6. Jeff Kinney ($24 million)
7. Janet Evanovich ($24 million)
8. Nora Roberts ($23 million)
9. Dan Brown ($22 million)
10.Stephen King ($20 million)
11. Dean Koontz ($20 million)
12. John Grisham ($18 million)
13. David Baldacci ($15 million)
14. Rick Riordan ($14 million)
15. J.K. Rowling ($13 million)
16. George R.R. Martin ($12 million)
Does the wallet represent affection of fans and appreciation of readers? I think not. Or at leas not always.
J.K. Rowling is 48 and Harry Potter 33 and their birth day in on the same day. Happy Birthday!
Is Harry Potter still your favorite series? If the answer is "Yes!", i bet you know all these quotes:
This is for true Harry Potter lovers. Remember!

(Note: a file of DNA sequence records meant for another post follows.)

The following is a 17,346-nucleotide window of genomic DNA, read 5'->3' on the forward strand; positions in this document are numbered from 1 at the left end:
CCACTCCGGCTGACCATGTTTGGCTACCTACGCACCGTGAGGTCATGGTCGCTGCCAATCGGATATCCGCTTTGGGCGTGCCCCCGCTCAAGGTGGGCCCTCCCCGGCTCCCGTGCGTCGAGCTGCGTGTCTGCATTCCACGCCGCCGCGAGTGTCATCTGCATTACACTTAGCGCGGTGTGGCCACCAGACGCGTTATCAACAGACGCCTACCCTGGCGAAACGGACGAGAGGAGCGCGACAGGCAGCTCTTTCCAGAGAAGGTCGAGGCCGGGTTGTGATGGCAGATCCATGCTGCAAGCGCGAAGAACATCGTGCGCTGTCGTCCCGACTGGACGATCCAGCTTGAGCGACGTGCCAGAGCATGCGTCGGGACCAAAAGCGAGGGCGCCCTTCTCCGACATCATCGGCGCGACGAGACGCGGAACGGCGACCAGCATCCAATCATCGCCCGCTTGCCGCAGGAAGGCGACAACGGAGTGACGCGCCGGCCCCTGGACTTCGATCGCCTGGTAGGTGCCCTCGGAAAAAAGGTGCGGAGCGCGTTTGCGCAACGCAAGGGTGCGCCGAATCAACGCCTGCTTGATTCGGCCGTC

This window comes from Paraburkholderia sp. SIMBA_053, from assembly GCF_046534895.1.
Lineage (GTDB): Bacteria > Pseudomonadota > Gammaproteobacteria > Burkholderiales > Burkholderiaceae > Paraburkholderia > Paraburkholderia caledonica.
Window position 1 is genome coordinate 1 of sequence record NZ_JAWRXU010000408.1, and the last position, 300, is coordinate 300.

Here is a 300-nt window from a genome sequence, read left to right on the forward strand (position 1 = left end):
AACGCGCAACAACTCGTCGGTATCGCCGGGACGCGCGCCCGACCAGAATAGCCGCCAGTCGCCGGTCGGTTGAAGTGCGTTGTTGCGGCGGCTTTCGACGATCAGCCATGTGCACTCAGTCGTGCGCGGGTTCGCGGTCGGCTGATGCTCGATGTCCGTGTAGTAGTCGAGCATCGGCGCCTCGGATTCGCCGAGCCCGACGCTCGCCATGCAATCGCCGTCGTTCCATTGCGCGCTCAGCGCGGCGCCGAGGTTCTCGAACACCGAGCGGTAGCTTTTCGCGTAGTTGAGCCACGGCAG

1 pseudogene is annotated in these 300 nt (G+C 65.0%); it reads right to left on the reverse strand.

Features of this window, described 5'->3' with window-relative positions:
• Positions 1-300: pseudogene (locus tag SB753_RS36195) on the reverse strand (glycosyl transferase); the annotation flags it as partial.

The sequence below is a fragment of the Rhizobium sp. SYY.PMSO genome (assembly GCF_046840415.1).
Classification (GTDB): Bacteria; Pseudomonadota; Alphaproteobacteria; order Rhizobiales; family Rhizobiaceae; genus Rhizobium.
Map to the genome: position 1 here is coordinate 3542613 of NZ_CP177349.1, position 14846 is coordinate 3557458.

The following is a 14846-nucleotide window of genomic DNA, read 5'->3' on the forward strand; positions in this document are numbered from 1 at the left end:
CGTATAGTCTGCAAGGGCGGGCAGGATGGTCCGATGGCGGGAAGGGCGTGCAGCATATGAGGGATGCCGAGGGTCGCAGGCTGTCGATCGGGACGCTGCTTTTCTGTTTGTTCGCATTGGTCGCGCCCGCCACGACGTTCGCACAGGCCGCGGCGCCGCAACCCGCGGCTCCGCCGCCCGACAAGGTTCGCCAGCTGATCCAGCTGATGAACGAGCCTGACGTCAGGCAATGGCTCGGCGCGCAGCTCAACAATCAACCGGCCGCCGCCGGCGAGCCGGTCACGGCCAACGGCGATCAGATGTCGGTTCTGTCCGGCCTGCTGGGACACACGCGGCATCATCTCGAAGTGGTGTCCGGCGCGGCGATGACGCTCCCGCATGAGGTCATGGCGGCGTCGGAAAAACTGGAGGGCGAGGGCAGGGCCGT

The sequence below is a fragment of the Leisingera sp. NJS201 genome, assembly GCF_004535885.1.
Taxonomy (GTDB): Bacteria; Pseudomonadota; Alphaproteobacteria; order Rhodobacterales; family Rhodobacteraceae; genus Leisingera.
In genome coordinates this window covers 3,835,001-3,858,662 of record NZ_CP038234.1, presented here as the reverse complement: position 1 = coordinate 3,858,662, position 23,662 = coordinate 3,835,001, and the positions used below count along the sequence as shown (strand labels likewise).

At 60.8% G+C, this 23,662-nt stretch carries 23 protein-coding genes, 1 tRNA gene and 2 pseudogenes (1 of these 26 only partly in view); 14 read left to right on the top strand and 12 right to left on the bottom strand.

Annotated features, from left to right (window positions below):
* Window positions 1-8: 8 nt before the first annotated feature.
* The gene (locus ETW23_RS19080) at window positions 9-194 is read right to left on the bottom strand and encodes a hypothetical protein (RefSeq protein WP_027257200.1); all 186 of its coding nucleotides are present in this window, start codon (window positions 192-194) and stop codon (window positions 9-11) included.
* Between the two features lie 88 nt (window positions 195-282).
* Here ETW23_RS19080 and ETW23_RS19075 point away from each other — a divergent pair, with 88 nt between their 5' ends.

Guardian's article Why Do writers drink alcohol is a true treasury of authors' writing and drinking habits. Really interesting and opens my eyes on writers who I considered as nearly saint because of their high status in literature.
A writer's audience is and remains invisible to him, but if he is any good he is acutely and continuously aware of it, and never more so while it waits for him to come on, to begin p.1. Alcohol not only makes you less self-critical, it reduces fear. - says Amis while searching answer to "Why they drink?" question and focusing on American writes who had written and drunk a lot and make their spot in history of modern American literature. In respect to their writings not drinking (or maybe both). The list of authors is long and famous (Poe, Hemingway, Faulkner, F Scott Fitzgerald, Charles Bukowski...).